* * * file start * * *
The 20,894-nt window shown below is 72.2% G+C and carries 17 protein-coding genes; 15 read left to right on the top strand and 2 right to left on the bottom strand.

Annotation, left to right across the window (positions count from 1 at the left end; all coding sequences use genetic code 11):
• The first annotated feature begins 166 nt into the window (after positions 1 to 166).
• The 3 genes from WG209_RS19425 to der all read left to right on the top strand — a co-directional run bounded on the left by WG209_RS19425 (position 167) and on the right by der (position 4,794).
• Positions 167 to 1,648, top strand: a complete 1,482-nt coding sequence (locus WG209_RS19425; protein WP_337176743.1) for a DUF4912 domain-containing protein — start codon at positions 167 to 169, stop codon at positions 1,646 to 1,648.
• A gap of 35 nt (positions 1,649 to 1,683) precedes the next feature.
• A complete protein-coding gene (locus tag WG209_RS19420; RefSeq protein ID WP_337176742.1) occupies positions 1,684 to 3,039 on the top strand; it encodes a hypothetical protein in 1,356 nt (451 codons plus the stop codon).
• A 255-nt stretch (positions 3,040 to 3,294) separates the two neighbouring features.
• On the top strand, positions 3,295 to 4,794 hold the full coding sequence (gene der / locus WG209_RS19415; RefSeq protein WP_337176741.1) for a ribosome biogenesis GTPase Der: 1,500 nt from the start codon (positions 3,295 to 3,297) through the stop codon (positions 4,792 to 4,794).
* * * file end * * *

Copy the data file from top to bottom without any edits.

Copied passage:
The 20,894-nt window shown below is 72.2% G+C and carries 17 protein-coding genes; 15 read left to right on the top strand and 2 right to left on the bottom strand.

Annotation, left to right across the window (positions count from 1 at the left end; all coding sequences use genetic code 11):
• The first annotated feature begins 166 nt into the window (after positions 1 to 166).
• The 3 genes from WG209_RS19425 to der all read left to right on the top strand — a co-directional run bounded on the left by WG209_RS19425 (position 167) and on the right by der (position 4,794).
• Positions 167 to 1,648, top strand: a complete 1,482-nt coding sequence (locus WG209_RS19425; protein WP_337176743.1) for a DUF4912 domain-containing protein — start codon at positions 167 to 169, stop codon at positions 1,646 to 1,648.
• A gap of 35 nt (positions 1,649 to 1,683) precedes the next feature.
• A complete protein-coding gene (locus tag WG209_RS19420; RefSeq protein ID WP_337176742.1) occupies positions 1,684 to 3,039 on the top strand; it encodes a hypothetical protein in 1,356 nt (451 codons plus the stop codon).
• A 255-nt stretch (positions 3,040 to 3,294) separates the two neighbouring features.
• On the top strand, positions 3,295 to 4,794 hold the full coding sequence (gene der / locus WG209_RS19415; RefSeq protein WP_337176741.1) for a ribosome biogenesis GTPase Der: 1,500 nt from the start codon (positions 3,295 to 3,297) through the stop codon (positions 4,792 to 4,794).